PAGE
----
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Virginia to Require Schools to Alert Parents of ‘Sexually Explicit Content’ in the Classroom

The Virginia Department of Education (VDOE) is finishing model policies for school districts to give parents notice about lessons featuring “sexually explicit content,” according to the Richmond Times-Dispatch.

VDOE policy requires schools to post all “sexually explicit content,” including all materials used for the lessons and curriculum, on the school’s website and also requires parents to be alerted at least 30 days before the lessons take place. The policy says it is designed to help parents make decisions for their children “in accordance with their customs, faith and values.”

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Miyares, 22 Other Attorneys General Sue USDA

Attorney General Jason Miyares is one of 23 attorneys general suing the USDA over expanded guidance adding discrimination based on sexual orientation and identity to its application of Title IX rules for the Food and Nutrition Service (FNS), which provides federal funding for food assistance programs including school meals.

“The Biden Administration is attempting to use the power of the federal government to force Virginia to choose between nutrition assistance for vulnerable children or advancing an extremist agenda,” Miyares spokesperson Victoria LaCivita said in a statement.

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Virginia ‘Meets Requirements’ for Compliance with Federal Special Education Requirements

Virginia earned the top rating — “Meets Requirements”–  for the 11th consecutive year on a federal report card looking at outcomes for students with disabilities.

“Results-driven accountability looks beyond compliance with the provisions of IDEA [Individuals with Disabilities Education Act] to see whether the efforts of special educators at the state and local levels are actually improving outcomes for students with disabilities. This latest federal rating shows that Virginia’s special educators continue to do just that,” Superintendent of Public Instruction Jillian Balow said in a Virginia Department of Education [VDOE] press release. “I think every school in the Commonwealth can take a page from the special education playbook by providing individualized instruction plans and tailored interventions for all students.”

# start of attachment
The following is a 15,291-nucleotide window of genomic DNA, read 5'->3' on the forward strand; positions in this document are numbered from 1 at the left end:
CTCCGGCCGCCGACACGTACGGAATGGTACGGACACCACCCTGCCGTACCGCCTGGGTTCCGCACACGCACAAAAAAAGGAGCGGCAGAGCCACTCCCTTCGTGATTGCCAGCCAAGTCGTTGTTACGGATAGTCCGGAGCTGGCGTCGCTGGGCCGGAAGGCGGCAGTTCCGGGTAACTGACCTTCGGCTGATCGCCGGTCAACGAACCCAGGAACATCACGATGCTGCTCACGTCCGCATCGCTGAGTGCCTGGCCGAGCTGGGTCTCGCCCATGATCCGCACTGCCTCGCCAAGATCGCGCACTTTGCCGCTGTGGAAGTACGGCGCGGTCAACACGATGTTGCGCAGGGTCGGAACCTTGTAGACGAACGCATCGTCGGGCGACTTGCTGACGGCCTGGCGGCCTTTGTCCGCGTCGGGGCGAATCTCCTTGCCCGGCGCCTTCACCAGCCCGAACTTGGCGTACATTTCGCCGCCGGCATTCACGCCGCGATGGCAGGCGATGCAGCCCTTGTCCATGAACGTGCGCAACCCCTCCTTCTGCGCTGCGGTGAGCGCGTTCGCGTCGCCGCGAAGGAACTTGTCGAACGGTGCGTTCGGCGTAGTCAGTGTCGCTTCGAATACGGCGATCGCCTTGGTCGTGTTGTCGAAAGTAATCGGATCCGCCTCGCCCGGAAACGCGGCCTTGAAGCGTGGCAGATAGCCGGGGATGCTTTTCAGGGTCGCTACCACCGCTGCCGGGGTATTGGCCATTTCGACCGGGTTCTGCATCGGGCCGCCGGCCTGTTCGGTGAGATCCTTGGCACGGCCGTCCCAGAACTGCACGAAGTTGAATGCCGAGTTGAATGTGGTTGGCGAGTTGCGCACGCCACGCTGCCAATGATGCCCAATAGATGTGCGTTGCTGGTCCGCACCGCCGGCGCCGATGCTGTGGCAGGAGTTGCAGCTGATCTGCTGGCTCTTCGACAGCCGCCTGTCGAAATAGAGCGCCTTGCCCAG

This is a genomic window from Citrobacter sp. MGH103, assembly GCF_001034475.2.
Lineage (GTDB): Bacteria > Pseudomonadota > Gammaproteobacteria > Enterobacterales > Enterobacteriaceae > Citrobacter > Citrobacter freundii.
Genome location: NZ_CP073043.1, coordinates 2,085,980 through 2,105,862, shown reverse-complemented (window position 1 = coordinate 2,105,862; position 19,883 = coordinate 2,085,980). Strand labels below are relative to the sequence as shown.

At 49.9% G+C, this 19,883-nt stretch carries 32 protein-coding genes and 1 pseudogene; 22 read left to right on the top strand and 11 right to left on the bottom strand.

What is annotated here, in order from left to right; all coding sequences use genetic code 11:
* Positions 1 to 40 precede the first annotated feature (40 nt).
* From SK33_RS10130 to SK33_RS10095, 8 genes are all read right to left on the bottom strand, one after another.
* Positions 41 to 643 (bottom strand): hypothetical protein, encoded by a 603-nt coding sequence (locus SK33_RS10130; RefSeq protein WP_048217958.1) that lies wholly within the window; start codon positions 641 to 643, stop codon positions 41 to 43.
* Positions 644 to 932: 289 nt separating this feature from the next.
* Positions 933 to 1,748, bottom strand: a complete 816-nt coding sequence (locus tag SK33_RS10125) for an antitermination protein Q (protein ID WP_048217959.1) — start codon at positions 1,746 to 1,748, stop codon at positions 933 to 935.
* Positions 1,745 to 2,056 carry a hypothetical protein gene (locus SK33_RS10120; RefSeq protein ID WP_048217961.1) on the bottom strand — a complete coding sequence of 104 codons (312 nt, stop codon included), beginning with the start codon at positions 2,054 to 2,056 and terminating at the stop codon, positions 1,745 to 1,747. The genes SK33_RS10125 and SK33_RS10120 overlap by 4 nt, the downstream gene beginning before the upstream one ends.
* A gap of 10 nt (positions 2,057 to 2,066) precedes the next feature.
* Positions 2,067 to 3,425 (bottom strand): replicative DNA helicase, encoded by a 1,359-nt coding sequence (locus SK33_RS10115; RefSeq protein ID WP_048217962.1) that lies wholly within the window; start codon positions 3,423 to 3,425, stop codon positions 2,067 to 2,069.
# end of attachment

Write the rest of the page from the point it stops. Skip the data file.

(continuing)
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Alliance Defending Freedom Sues Harrisonburg City Public Schools over Transgender Policy

A group of parents and teachers are suing the Harrisonburg City Public Schools (HCPS) over policies that require teachers to use students’ preferred pronouns and to keep the students’ preference confidential from their family. The plaintiffs are represented by the Alliance Defending Freedom, which has filed several lawsuits against Virginia school districts over transgender- and equity-related policies.

“Parents—not public schools or government officials—have the fundamental right to direct the upbringing, care, and education of their children,” ADF Senior Counsel Ryan Bangert said in a June 4 press release. “Teachers and staff cannot willfully hide kids’ mental health information from their parents, especially as some of the decisions children are making at school have potentially life-altering ramifications. As the clients we represent believe, a teacher’s role is to support, not supplant, the role of the parent.”

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Youngkin and Virginia Department of Education Release Report on Virginia’s Achievement Gaps

RICHMOND, Virginia – Governor Glenn Youngkin’s education administration released a report on the heading of Virginia’s education. The release of the report is a major moment for Youngkin, who came to power riding a wave of parental frustration with education.